The Breadfruit Institute at the National Tropical Botanical Garden, Hawai'i, is engaged in an initiative to respond to critical global food security issues by expanding plantings of good quality breadfruit varieties in tropical regions. The Institute conserves and manages the world's largest collection of breadfruit. It has developed strong partnerships to make breadfruit varieties available as a viable sustainable resource for agriculture, agroforestry, and reforestation.
More than 80% of the world's hungry live in tropical and subtropical regions. Facing soaring food, fuel, and fertilizer costs, farmers in the tropics need sustainable, low-input, nutritious crops. Many countries, with a total population of over 2 billion people, have ecological conditions suitable for cultivating breadfruit.
Breadfruit trees grow easily in a wide range of ecological conditions with minimal input of labor or materials and require little attention or care. Trees begin to bear fruit in three to five years, producing for many decades. An average-sized tree with a canopy cover of 25m2 will conservatively produce 100 fruit (100 kg) while larger trees can yield 400-600 fruit. Yields are superior to other starchy staples due, in part, to its verticality of production. A similar-sized plot of land planted in plantains or root and tuber crops will produce less food while needing greater labor and materials. Breadfruit contributes to sustainable food security, diversified sustainable agriculture and agroforestry, improved soil conditions and watersheds, and valuable environmental benefits including reduction of CO2.
Nutritionally, breadfruit is high in carbohydrates and a good source of dietary fiber, calcium, copper, iron, magnesium, potassium, thiamine, and niacin. Some breadfruit varieties are also good sources of anti-oxidants and carotenoids. Prepared and eaten at all stages of development, it can be roasted, baked, boiled, fried, pickled, fermented, frozen, and dried and ground into flour or starch. A seeded form known as 'breadnut' is grown for its nutritious, tasty seeds which contain 13-20% protein, 6-29% fat, and are a good source of potassium, calcium, and niacin. Seeds are boiled, roasted, or ground into meal or flour.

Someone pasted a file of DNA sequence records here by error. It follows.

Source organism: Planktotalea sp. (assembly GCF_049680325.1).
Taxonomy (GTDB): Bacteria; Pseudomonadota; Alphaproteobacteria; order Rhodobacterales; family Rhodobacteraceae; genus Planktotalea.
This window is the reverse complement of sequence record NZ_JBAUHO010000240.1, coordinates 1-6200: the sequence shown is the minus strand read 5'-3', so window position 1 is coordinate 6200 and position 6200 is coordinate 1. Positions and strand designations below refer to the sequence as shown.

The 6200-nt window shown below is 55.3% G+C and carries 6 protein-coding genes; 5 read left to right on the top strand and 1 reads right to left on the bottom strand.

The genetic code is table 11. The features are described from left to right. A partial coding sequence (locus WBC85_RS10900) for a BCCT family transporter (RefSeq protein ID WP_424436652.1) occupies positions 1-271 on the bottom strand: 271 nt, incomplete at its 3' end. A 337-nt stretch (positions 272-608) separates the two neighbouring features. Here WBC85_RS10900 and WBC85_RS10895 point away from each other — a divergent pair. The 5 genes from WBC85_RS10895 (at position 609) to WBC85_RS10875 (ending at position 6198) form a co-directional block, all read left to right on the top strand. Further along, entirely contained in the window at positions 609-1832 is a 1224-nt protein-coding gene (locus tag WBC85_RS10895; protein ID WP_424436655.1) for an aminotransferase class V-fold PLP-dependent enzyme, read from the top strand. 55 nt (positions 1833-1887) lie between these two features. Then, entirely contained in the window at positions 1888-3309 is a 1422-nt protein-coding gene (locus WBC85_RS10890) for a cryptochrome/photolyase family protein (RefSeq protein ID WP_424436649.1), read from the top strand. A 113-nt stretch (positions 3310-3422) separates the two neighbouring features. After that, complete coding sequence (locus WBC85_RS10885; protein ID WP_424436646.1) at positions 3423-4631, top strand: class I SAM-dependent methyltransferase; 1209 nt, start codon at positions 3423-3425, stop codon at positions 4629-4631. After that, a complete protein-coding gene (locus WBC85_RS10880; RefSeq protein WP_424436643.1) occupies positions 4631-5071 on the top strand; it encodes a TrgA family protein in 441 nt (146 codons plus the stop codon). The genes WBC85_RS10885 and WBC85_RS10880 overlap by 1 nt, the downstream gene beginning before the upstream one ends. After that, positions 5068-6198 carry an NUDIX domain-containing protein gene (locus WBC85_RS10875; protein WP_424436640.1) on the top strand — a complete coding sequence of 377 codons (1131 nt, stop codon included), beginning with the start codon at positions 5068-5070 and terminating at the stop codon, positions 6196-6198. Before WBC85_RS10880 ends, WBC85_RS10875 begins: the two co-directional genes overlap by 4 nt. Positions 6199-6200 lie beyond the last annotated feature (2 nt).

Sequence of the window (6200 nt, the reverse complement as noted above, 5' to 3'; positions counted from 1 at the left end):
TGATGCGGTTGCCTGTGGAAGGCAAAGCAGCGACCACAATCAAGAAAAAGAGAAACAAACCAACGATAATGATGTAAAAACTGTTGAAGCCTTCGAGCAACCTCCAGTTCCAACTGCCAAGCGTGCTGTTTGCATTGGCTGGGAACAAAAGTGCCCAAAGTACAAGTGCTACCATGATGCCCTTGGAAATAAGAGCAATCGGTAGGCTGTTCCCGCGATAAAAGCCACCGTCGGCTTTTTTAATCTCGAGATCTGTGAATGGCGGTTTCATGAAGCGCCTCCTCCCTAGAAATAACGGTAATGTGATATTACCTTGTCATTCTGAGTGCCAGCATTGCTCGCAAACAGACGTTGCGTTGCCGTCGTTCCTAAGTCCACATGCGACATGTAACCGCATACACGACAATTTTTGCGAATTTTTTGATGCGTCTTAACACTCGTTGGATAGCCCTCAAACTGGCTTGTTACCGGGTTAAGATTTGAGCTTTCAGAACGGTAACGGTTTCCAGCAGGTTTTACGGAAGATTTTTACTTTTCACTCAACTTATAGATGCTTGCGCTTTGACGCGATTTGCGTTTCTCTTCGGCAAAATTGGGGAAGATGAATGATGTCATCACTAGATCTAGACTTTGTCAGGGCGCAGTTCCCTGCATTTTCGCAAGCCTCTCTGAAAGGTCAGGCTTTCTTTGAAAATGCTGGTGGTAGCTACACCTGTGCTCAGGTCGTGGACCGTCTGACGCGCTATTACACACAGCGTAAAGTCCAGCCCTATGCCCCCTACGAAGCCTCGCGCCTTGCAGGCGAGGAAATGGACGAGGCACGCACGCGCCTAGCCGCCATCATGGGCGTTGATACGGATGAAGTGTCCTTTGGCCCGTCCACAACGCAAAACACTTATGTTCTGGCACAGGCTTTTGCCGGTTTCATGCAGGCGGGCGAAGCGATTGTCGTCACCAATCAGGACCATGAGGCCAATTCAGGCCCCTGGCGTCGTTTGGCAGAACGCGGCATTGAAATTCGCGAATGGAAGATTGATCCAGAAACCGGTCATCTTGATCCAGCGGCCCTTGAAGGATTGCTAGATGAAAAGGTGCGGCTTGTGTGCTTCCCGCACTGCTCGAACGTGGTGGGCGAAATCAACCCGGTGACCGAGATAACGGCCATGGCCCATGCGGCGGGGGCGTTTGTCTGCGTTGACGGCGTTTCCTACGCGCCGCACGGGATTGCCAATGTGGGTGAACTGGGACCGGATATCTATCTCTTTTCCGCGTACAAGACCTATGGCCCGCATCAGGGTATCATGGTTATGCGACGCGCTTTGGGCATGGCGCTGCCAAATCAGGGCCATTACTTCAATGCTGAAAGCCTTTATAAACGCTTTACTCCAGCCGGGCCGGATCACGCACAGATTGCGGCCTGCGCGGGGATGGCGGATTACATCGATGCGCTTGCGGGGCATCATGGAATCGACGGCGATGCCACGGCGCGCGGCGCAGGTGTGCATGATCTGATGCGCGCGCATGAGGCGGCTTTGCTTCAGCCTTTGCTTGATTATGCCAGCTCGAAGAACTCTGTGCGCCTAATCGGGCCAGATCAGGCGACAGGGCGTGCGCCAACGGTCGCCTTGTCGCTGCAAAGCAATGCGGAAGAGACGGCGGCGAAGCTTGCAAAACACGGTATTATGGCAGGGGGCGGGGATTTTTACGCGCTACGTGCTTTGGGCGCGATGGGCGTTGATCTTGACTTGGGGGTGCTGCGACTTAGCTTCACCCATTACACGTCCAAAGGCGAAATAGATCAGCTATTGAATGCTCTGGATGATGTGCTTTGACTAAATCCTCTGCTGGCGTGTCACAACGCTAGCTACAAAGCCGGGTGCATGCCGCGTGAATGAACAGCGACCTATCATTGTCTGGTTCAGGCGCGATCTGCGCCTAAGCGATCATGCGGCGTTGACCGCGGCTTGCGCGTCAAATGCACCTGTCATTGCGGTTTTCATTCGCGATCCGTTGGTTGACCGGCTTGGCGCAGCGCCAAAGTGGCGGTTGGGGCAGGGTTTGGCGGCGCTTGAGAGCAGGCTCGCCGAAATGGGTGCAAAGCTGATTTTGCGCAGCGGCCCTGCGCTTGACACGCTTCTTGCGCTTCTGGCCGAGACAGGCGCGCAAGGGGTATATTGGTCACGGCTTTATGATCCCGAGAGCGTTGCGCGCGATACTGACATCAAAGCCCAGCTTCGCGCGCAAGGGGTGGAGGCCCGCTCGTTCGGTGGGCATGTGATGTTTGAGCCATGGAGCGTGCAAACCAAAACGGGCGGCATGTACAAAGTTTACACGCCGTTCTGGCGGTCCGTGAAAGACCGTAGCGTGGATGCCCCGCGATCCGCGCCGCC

GLOBAL DISTRIBUTION INITIATIVE
Strategic partnerships are key to realizing breadfruit's global potential. The Breadfruit Institute is working with NGOs on pilot projects to distribute breadfruit varieties to Honduras and the Caribbean. The Institute is a member of the Alliance to End Hunger, (a coalition of 70 corporations, non-profit organizations, universities, individuals, and religious groups, working together to create real change for hungry people. In August 2008, NTBG and the Government of Samoa entered into a Memorandum of Understanding (MOU) allowing NTBG to distribute three Samoan breadfruit varieties globally through a horticultural partner, Cultivaris, LLC. The first of several agreements in progress with countries of origin for breadfruit varieties at NTBG, this benefit-sharing arrangement will support conservation and capacity building in the Pacific, helping perpetuate traditional crop varieties and cultural knowledge. This landmark agreement underscores NTBG's commitment to the "Convention on Biological Diversity."
Cultivaris LLC is an innovative horticultural company with extensive experience in producing and marketing plants globally. In 2008, the Breadfruit Institute asked Cultivaris, the parent company of Global Breadfruit, to develop a method of commercial distribution that would enable global distribution of the plants, but in a way that would substantially improve the success rate of past efforts. The management put together a team and after extensive research, developed a system of shipping healthy, vigorous young plants that will grow quickly and easily into a productive trees. At this critical time of global food security issues, this exciting partnership between researchers, government, and the private sector now makes widespread cultivation and use of breadfruit for food and reforestation feasible. This project can alleviate hunger, provide long-term food security, and enhance the livelihoods of farmers in the tropics.
The Breadfruit Institute is seeking partners to help fund this work and distribute trees to farmers in the tropics. Contact us to learn more about how to become involved in our breadfruit initiative.